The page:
Thromboelastography after Cardiopulmonary Bypass: Does it Save Blood Products?

TEG after Cardiopulmonary Bypass


  • Omar Hasan, M.D. University of Kansas School of Medicine–Wichita
  • Robert C. Tung, M.D. 2Cedars-Sinai Medical Center
  • Hadley Freeman, M.D. University of Kansas School of Medicine–Wichita
  • Whitney Taylor, M.D. University of Kansas School of Medicine–Wichita
  • Stephen D. Helmer, Ph.D. University of Kansas School of Medicine–Wichita
  • Jared Reyes, Ph.D. University of Kansas School of Medicine–Wichita
  • Brett E. Grizzell, M.D. University of Kansas School of Medicine - Wichita



cardiopulmonary bypass, thromboelastography, TEG, cardiac anesthesia, blood loss


Introduction.  This study aimed to determine if thromboelastography (TEG) is associated with reduced blood product use and surgical re-intervention following cardiopulmonary bypass (CPB) compared to traditional coagulation tests.

Methods.  A retrospective review was conducted of 698 patients who underwent CPB  at a tertiary-care, community-based, university-affiliated hospital from February 16, 2014 – February 16, 2015 (Period I) and May 16, 2015 - May 16, 2016 (Period II).  Traditional coagulation tests guided transfusion during Period I and TEG guided transfusion during Period II.  Intraoperative and postoperative administration blood products (red blood cells, fresh frozen plasma, platelets, and cryoprecipitate), reoperation for hemorrhage or graft occlusion, duration of mechanical ventilation, hospital length of stay and mortality were recorded.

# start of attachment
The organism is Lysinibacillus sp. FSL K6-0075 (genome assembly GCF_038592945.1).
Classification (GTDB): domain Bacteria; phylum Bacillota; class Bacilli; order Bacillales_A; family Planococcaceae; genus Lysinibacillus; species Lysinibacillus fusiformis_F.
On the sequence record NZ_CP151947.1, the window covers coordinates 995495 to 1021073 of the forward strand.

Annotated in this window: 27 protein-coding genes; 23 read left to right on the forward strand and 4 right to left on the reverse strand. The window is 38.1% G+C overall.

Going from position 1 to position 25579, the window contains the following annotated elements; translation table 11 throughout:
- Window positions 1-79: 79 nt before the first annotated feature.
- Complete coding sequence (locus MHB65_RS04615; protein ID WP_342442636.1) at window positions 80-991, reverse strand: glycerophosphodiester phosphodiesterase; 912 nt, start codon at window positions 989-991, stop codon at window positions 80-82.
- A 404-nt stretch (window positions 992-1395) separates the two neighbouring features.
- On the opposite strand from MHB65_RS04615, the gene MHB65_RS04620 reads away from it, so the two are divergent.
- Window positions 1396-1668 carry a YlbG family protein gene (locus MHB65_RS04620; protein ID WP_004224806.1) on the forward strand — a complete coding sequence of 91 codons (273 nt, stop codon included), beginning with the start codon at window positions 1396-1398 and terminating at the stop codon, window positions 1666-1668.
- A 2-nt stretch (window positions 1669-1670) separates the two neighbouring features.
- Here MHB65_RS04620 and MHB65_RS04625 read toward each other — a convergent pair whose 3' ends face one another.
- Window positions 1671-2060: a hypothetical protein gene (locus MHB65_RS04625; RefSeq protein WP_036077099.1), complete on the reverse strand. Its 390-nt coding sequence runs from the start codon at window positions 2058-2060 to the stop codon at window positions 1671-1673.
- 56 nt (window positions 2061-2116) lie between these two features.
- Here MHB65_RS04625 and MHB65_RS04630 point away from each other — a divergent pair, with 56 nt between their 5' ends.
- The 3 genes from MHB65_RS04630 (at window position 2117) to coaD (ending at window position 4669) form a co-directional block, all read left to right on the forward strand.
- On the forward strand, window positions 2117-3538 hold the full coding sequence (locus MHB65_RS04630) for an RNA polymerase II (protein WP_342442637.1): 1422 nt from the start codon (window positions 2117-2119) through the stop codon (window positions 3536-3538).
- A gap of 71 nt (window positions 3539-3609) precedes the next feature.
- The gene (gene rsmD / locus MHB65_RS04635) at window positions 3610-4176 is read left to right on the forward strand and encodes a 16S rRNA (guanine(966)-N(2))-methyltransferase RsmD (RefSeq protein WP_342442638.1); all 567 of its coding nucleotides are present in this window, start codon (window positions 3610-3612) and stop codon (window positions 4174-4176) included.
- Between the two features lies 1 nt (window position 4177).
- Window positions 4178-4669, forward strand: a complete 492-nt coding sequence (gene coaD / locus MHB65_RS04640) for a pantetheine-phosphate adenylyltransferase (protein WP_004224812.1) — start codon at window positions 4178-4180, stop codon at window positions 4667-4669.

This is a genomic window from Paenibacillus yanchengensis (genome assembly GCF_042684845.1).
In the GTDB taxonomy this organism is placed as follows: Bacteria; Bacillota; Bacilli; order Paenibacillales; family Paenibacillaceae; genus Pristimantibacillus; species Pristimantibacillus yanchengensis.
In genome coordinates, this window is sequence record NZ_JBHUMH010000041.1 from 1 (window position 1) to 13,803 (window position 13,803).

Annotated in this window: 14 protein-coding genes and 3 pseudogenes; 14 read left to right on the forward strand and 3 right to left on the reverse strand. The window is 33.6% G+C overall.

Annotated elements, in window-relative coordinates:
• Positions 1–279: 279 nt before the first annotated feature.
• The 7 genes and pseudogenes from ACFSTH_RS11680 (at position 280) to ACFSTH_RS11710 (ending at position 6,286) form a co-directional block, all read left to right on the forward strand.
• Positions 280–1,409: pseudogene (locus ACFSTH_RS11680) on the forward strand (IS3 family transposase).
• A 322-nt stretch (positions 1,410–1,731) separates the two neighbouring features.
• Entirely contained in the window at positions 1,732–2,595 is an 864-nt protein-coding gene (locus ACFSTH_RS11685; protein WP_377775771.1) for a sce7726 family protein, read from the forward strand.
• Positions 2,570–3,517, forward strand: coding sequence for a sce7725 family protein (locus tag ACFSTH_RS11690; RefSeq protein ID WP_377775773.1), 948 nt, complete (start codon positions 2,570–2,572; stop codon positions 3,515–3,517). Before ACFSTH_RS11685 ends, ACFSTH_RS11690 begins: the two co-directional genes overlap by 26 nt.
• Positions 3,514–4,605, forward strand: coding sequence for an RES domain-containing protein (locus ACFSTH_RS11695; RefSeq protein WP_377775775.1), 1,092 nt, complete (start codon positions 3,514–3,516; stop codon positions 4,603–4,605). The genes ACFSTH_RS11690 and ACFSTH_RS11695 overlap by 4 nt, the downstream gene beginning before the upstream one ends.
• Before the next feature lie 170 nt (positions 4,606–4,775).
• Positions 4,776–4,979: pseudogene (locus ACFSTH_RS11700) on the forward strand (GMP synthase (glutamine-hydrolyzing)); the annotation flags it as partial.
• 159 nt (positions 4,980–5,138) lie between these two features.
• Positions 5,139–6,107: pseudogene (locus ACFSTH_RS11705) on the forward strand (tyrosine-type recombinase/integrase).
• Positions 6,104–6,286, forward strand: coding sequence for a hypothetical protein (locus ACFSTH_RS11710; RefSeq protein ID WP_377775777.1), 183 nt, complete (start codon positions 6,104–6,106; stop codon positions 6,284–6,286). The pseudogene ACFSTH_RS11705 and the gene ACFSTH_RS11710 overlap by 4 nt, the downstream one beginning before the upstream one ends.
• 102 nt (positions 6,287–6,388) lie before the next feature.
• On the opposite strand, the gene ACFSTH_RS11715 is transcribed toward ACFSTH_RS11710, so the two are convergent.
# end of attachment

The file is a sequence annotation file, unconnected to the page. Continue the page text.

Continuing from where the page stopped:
Results.  Use of a TEG-directed algorithm was associated with a 13.5% absolute reduction in percentage of patients requiring blood products intraoperatively (48.2% vs. 34.7%, p <0.001).  TEG resulted in a 64.3% and 43.1% reduction in proportion of patients receiving FFP and platelets, respectively, with a 50% reduction in volume of FFP administered (0.3 vs. 0.6 units, p < 0.001).  Use of TEG was not observed to significantly decrease postoperative blood product usage or mortality.  The median length of hospital stay was reduced by 1 day after TEG guided transfusion was implemented (nine days vs. eight days, p = 0.01).

Conclusions.  Use of TEG-directed transfusion of blood products following CPB appears to decrease the need for intraoperative transfusions, but the effect on clinical outcomes has yet to be clearly determined.






Original Research